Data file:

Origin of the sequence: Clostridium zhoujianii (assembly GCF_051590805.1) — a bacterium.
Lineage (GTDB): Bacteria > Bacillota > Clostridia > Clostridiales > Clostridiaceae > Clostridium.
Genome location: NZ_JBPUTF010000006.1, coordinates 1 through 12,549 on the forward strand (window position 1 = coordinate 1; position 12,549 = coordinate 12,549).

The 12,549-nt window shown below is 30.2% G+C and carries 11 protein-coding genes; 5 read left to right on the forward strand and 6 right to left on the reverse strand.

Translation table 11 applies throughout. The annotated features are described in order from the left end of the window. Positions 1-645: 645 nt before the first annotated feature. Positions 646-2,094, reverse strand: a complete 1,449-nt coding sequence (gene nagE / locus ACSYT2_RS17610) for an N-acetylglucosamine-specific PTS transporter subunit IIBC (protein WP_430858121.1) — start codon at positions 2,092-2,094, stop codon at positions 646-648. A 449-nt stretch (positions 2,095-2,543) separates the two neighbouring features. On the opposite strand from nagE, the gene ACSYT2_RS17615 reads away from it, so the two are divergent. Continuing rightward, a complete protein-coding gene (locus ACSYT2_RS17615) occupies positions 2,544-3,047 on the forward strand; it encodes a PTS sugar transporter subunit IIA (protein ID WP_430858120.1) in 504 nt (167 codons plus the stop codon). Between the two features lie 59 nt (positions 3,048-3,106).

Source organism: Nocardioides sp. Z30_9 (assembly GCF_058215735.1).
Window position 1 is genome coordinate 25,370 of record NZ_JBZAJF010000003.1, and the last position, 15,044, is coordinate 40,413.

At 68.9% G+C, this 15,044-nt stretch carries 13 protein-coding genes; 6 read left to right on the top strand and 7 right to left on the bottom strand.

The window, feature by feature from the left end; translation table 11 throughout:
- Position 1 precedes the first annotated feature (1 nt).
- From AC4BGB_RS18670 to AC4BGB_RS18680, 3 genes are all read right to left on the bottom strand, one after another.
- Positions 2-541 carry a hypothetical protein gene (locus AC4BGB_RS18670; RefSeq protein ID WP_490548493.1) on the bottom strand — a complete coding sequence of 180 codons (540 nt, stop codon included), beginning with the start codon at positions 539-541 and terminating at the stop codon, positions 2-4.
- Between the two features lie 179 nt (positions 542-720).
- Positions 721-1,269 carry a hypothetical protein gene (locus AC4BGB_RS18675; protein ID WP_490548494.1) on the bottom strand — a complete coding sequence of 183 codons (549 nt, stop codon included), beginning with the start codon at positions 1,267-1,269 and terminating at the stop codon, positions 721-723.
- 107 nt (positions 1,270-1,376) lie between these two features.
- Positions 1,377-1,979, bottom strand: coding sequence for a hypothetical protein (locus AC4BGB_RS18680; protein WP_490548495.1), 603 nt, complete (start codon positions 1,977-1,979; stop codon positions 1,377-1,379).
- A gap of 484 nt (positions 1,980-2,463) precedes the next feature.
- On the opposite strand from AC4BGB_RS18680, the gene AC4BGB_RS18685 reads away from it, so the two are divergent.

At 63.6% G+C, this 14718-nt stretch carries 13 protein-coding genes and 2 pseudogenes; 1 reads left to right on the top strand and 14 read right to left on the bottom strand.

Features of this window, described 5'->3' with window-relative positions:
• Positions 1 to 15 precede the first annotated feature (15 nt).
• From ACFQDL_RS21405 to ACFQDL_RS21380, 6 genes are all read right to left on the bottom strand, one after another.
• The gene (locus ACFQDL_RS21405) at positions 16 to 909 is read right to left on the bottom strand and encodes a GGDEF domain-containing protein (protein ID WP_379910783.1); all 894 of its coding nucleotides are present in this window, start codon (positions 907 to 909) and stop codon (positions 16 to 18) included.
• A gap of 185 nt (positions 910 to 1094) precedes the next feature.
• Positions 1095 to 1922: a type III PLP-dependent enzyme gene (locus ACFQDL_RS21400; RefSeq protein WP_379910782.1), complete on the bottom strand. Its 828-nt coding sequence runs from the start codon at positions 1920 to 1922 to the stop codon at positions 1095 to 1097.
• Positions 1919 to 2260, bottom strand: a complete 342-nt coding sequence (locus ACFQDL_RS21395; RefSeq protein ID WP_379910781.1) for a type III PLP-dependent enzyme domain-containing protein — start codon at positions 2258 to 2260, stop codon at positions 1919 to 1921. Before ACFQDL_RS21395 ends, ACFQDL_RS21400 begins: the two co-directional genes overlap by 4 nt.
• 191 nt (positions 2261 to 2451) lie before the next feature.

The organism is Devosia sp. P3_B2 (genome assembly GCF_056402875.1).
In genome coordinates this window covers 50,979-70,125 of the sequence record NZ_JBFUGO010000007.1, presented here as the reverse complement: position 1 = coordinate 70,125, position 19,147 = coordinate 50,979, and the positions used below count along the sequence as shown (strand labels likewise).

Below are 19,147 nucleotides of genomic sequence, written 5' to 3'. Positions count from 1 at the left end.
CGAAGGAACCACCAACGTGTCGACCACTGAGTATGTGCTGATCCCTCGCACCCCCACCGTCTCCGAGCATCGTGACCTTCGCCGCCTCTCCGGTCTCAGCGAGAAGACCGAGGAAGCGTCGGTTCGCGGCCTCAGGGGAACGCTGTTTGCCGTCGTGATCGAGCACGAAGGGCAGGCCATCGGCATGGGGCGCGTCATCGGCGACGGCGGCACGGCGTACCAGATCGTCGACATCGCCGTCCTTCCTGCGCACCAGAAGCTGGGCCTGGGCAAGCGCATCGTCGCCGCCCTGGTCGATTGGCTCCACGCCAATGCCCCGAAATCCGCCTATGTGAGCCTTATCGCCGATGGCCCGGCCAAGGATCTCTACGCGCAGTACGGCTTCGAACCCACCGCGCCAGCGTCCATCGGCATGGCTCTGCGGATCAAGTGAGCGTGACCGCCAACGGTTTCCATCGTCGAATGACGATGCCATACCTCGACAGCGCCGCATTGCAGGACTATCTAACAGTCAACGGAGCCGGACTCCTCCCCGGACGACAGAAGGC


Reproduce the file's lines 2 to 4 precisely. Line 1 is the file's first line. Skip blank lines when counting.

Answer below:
Lineage (GTDB): Bacteria > Bacillota > Clostridia > Clostridiales > Clostridiaceae > Clostridium.
Genome location: NZ_JBPUTF010000006.1, coordinates 1 through 12,549 on the forward strand (window position 1 = coordinate 1; position 12,549 = coordinate 12,549).

The 12,549-nt window shown below is 30.2% G+C and carries 11 protein-coding genes; 5 read left to right on the forward strand and 6 right to left on the reverse strand.